There are thousands of online resources for being a parent. Funny mom blogs, sappy mom blogs, how-to-make-crafts-from-toilet-paper-rolls-and-be-a-super-Pinterest-mom blogs, websites promising 5 easy tips for disciplining your toddler, or tricks to get you baby to sleep, or how to make dinner in less than 30 minutes (more accurate without whining kids and a screaming baby). And Facebook gets knocked for being nothing but a time-sucker.
Living outside of the US, in a culture with a different language and different acceptable norms, I have days where I'd give just about anything to sit down with a fellow mom, drink a hot cup of coffee, and spill my guts in my own language.
I'm a spill-my-guts kind of person, so it's extra hard not to have that outlet.
Last night on Facebook I spilled some raw emotional thoughts about being a mom:
People keep telling me I'm doing a good job with three girls, especially when Michael isn't here. But no one knows how I'm doing when they're not there to see. They don't see the yelling and tears and frustration. They don't see me at what actually might be my literal wit's end. So they are still alive. That's all you know for sure. I'd like to be a mom that does more than just keep them alive. But some days, most days lately, we're lucky we have that.
Michael was coming home late from the office, and I was facing another possible night alone with the girls. My tolerance for whining and tantrums goes to zero so quickly. It's hard to use all those calm, talk-it-out discipline methods when you're holding a crying baby who wants to be held, or wants to eat, or wants to sleep, or all three at the same time. I have to try to figure out how to soothe her while trying to rationalize with my 2-year old having a tantrum because she got the wrong pink cup, which is identical to the one she thinks she's entitled to instead. Listen, kid. They're both cups. And they both have the same pink princesses. And they both have water in them. I'm trying, but I'm not understanding your issue here.
There are good moments in the day. Like when the two youngest are napping and I find I have a few minutes to spend with my oldest to read or play a game together. Or snuggling with my middle child after she's woken up from her nap. Or watching my daughters expand their imaginative play to include each other, or seeing them willingly and voluntarily share with each other, or my favorite, giving each other huge hugs after naps or after school.
Those moments help me get through some days. But there are still what feels like way too many tough moments. Yelling when I could be talking calmly. Automatic time-outs when I could sit down and get to the root of the problem. The tough mom moments when, instead of doing what I've ideally promised myself I'd do, I revert to the survival instincts that seem to belong to a frustrated mother's basic nature.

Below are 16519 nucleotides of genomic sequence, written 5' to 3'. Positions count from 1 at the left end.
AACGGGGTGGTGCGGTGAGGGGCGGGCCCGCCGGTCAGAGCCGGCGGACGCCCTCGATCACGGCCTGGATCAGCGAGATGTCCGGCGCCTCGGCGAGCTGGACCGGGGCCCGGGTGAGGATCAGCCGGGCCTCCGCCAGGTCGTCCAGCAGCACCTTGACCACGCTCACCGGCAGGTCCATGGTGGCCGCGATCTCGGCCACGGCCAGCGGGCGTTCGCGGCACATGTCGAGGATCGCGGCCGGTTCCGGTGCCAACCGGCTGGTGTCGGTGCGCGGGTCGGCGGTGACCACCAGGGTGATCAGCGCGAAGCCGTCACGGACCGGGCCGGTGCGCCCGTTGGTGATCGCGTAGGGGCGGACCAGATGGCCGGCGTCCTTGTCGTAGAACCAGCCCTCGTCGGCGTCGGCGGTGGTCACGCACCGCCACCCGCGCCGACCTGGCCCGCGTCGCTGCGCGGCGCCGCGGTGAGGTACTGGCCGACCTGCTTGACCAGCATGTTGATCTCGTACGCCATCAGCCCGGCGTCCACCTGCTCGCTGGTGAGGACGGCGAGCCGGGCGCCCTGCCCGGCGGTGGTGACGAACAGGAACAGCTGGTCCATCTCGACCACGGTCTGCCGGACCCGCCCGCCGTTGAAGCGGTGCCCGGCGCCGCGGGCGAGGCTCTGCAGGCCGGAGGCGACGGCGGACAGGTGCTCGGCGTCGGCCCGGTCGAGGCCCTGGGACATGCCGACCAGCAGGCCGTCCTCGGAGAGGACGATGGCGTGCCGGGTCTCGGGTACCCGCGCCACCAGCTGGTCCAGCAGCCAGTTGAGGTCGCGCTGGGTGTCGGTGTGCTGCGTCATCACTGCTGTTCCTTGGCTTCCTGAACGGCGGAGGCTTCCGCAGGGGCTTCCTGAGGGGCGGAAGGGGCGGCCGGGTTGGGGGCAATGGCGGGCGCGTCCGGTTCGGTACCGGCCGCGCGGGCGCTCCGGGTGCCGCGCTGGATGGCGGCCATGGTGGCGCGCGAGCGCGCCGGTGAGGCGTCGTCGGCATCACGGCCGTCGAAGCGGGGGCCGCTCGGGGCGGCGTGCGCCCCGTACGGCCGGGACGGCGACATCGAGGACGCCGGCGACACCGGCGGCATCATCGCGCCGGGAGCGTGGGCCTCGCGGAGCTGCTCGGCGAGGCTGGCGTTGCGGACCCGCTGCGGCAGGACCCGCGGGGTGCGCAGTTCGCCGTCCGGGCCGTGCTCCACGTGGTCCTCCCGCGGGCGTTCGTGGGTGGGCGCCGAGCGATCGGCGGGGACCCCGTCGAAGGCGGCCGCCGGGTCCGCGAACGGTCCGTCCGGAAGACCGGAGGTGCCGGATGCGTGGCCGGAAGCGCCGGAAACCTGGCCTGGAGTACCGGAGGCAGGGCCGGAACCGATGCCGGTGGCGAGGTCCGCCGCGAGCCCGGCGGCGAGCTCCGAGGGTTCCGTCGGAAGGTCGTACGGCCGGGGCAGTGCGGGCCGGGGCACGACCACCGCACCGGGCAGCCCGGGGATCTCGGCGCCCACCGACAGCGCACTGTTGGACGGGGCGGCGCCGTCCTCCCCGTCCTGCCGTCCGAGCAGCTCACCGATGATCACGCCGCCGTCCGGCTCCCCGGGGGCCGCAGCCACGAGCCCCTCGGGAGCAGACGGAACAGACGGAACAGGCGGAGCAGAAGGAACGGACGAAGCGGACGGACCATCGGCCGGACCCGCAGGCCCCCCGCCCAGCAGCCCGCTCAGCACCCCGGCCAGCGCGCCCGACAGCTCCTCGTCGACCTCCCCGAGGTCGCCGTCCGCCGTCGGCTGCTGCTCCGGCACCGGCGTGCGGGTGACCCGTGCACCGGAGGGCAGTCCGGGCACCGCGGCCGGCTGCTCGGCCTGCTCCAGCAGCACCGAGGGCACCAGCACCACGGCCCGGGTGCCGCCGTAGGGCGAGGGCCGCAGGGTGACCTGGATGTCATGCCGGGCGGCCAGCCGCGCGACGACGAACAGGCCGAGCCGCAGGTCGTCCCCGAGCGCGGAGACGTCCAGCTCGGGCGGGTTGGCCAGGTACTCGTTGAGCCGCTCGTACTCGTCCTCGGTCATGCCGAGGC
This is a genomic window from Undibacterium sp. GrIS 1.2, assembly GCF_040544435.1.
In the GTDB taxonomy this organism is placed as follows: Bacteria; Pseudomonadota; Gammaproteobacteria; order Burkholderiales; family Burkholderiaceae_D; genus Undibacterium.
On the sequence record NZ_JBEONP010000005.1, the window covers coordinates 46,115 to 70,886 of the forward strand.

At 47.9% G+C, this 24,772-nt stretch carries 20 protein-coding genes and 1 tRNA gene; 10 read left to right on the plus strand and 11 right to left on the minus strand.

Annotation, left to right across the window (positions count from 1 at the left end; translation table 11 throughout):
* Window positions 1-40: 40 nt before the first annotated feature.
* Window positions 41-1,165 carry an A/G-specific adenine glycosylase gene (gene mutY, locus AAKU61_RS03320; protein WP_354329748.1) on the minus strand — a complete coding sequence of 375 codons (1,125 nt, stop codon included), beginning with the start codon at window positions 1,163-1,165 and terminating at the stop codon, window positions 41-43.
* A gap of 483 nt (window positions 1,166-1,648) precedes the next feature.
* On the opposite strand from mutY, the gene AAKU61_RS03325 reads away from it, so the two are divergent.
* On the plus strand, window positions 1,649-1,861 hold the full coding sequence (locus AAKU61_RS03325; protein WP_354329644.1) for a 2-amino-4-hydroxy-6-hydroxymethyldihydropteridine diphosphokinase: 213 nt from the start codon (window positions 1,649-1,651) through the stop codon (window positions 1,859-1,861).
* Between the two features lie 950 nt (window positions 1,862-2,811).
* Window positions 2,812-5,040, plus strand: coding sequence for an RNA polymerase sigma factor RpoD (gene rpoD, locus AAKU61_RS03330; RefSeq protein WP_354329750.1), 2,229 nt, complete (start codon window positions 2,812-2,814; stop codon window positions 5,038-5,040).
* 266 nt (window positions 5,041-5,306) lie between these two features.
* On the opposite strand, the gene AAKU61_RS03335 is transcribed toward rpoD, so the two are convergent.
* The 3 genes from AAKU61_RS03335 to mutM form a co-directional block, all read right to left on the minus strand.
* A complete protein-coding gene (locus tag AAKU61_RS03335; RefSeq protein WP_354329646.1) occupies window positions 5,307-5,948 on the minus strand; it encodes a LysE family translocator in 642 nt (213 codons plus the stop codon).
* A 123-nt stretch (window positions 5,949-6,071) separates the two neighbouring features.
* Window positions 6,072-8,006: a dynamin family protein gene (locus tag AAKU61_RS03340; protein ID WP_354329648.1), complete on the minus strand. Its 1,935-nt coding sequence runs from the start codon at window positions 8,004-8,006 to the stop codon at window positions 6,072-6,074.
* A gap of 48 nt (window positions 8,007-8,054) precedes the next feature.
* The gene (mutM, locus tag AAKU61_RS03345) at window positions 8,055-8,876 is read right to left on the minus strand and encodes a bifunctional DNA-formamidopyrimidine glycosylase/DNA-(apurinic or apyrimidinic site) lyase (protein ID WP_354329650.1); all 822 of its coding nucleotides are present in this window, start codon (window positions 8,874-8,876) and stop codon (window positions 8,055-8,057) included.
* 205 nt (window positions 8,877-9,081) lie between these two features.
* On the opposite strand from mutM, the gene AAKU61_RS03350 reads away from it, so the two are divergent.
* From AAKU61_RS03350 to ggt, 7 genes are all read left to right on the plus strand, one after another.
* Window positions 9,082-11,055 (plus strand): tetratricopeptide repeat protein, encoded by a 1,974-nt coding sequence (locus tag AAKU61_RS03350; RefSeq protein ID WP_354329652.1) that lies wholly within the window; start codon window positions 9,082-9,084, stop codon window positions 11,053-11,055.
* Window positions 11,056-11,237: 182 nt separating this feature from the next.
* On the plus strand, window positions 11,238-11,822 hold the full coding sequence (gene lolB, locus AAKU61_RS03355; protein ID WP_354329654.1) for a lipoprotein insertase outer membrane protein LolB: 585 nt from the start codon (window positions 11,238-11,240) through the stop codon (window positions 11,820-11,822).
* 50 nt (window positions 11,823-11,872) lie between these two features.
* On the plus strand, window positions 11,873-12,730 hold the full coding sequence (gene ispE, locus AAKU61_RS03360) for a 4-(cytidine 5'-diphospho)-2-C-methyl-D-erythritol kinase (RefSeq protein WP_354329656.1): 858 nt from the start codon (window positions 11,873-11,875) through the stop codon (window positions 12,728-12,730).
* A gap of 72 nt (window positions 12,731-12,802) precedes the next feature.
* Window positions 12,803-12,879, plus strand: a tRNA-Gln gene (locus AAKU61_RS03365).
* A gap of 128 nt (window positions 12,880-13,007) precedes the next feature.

Last night, in a moment of vulnerability, I shared with my Facebook world a piece of honesty. In a time when I was feeling alone, like I was failing as a mom, my friends on Facebook embraced me. People I know who are moms and dads, who have struggled and battled the same tantrums and the daily grind, reached out to me. I got messages and comments of, "You're not alone," and, "I yell when I don't want to and cry too," and, "You can do it."
I felt embraced. Like I'm not alone in this struggle to parent, and to be human. I could spend all my time reading parenting blogs and know that there are people in Internet-land who also struggle with the day-to-day, but there was something extra helpful to hear from people I'm connected to, people I'm acquainted with and know on a personal level. It helps to know that those people, my friends and family, people whom I respect and love and trust, that those people also have their moments.
I may never use the huge stockpile of toilet paper rolls I've been saving for projects with the girls. I may be using screen time more than I ever thought I would...(who said tv can't be a babysitter? A mom's gotta' shower and make dinner). I may be demonstrating the act of asking for forgiveness to my girls more than I'd like. I may not be Super Mom.
But I'm learning a lot about giving myself grace. And giving grace to my kids. And asking for help and being ok with just getting to bedtime in one piece. And finding a few moments of sanity to remind myself that maybe I'm doing a couple things right. I'm banking on what a few people told me yesterday, that my kids really will forget most of this and just remember feeling loved.
Whether parents or not, we all have a life at home, behind closed doors, where we struggle and cry and can feel alone. Thanks, Facebook, for the virtual hugs, and for reminding me that I'm not alone.